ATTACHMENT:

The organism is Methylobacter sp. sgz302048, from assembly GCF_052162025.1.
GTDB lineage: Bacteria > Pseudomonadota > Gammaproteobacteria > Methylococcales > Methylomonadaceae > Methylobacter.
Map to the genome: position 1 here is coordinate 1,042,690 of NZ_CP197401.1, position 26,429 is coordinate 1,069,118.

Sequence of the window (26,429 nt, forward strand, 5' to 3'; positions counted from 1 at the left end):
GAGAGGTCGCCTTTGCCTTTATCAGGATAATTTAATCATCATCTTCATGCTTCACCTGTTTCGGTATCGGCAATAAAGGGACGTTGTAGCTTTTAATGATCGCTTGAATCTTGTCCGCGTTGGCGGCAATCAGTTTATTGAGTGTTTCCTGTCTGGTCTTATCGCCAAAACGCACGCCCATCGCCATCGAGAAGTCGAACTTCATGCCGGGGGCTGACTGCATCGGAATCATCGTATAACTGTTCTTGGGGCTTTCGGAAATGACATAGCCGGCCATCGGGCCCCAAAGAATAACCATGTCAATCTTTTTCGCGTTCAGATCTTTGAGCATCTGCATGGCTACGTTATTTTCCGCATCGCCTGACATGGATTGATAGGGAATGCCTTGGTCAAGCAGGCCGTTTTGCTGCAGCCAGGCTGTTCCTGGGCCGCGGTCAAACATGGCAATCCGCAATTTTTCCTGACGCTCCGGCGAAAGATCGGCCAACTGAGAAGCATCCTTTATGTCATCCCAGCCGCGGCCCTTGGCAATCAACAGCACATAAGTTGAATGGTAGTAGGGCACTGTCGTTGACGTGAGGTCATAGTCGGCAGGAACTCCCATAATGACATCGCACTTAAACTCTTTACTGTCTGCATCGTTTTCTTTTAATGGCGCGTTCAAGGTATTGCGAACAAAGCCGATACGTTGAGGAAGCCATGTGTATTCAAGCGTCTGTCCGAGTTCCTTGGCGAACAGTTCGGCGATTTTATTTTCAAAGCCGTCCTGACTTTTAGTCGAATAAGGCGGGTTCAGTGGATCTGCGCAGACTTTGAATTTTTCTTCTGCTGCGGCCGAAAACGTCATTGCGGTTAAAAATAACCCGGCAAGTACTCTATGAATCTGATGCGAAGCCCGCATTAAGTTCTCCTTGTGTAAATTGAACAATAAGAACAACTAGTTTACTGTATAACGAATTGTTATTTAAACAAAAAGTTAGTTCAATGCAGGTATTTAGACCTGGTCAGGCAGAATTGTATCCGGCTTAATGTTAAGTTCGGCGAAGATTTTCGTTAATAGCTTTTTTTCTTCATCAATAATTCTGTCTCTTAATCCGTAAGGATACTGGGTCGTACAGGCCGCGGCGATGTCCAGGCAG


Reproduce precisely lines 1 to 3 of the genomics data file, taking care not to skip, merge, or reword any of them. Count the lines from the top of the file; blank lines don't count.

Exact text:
The organism is Methylobacter sp. sgz302048, from assembly GCF_052162025.1.
GTDB lineage: Bacteria > Pseudomonadota > Gammaproteobacteria > Methylococcales > Methylomonadaceae > Methylobacter.
Map to the genome: position 1 here is coordinate 1,042,690 of NZ_CP197401.1, position 26,429 is coordinate 1,069,118.